A few political blogs have noted John Yoo, the guy who made torture legal for the Bush administration, also has some thoughts about nuclear weapons.
February 24, 2010

A few political blogs have noted John Yoo, the guy who made torture legal for the Bush administration, also has some thoughts about nuclear weapons.

Look at the bombing of Hiroshima and Nagasaki. … Could Congress tell President Truman that he couldn’t use a nuclear bomb in Japan, even though Truman thought in good faith he was saving millions of Americans and Japanese lives? … My only point is that the government places those decisions in the President, and if the Congress doesn’t like it they can cut off funds for it or they can impeach him.

Any sane review of Truman's decision to use the atomic bomb in 1945 will show that Truman recognized that plans to use the device were already in motion, and he in fact was very deliberate about consulting with scientists, the military, State Dept, and Congress before making the heavy decision to drop the bomb. Yes, this is a controversial topic, but let's not suggest that Truman made a unilateral decision based on his executive authority to conduct this action. And in fact, one of the first things Truman did after dropping the bomb was to tell Congress that it was up to them to create an Atomic Energy Commission and to take over responsibility for nuclear weapons.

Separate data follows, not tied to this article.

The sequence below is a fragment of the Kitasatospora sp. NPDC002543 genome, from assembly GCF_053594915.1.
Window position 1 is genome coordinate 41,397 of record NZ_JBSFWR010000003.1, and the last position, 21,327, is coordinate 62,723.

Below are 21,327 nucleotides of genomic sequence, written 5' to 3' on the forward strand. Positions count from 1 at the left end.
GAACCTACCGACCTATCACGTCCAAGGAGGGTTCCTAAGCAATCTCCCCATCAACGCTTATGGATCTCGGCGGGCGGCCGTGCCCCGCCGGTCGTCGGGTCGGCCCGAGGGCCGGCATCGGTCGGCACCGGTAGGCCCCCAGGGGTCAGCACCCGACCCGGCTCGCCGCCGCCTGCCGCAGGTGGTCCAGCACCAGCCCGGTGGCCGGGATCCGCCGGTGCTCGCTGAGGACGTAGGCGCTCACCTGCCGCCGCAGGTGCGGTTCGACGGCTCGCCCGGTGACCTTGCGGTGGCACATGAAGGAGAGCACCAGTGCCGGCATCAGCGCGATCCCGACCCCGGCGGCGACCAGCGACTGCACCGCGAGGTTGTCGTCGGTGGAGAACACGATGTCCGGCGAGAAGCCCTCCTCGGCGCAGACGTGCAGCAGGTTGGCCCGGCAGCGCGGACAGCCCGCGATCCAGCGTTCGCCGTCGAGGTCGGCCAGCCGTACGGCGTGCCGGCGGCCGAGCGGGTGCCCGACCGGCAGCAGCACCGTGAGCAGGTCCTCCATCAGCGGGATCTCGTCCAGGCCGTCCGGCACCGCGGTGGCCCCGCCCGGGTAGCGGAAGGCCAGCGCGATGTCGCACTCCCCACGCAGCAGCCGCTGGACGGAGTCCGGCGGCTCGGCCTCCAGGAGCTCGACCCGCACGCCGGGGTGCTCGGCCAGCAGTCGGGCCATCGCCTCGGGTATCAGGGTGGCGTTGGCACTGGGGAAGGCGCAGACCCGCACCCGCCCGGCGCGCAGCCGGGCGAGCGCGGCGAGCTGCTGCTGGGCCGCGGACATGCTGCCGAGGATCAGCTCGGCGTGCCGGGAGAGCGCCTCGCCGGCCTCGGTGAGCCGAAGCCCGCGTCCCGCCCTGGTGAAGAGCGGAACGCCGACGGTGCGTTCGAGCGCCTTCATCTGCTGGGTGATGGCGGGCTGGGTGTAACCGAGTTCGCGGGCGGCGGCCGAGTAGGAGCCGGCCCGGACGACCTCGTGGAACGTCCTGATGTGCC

Although the idea of the president hitting the red button to launch a nuclear strike is popular for movies, the significant impact that such a decision would entail ensures make one hope that this is not a unilateral decision, unless Russian nukes are inbound and our government leadership has only minutes to decide whether to retaliate in kind. So I wonder what Professor Yoo thinks about President Ronald Reagan's view on nuclear weapons?

“A nuclear war cannot be won and must never be fought. The only value in our two nations possessing nuclear weapons is to make sure they will never be used. But then would it not be better to do away with them entirely?”

President Reagan in his 1984 State of the Union address.

UPDATE: Good point by bloglogger, Yoo couldn't even get the numbers right. The proposed US invasion force was numbered in the low hundreds of thousands, not to mention the Japanese who would have resisted the landings on Japan. Certainly it was not millions of Americans and Japanese lives at stake.

UPDATE 2: Commenter John Purdue and others are convincing me that the president does in fact have the power to unilaterally pop a nuke. Let me suggest that the ethical thing that the president would do is to consult with his staff and Congressional leaders before unilaterally causing a pre-emptive strike. And I still wonder as to his interpretation of Truman's actions... Thanks commenters for the discussion.

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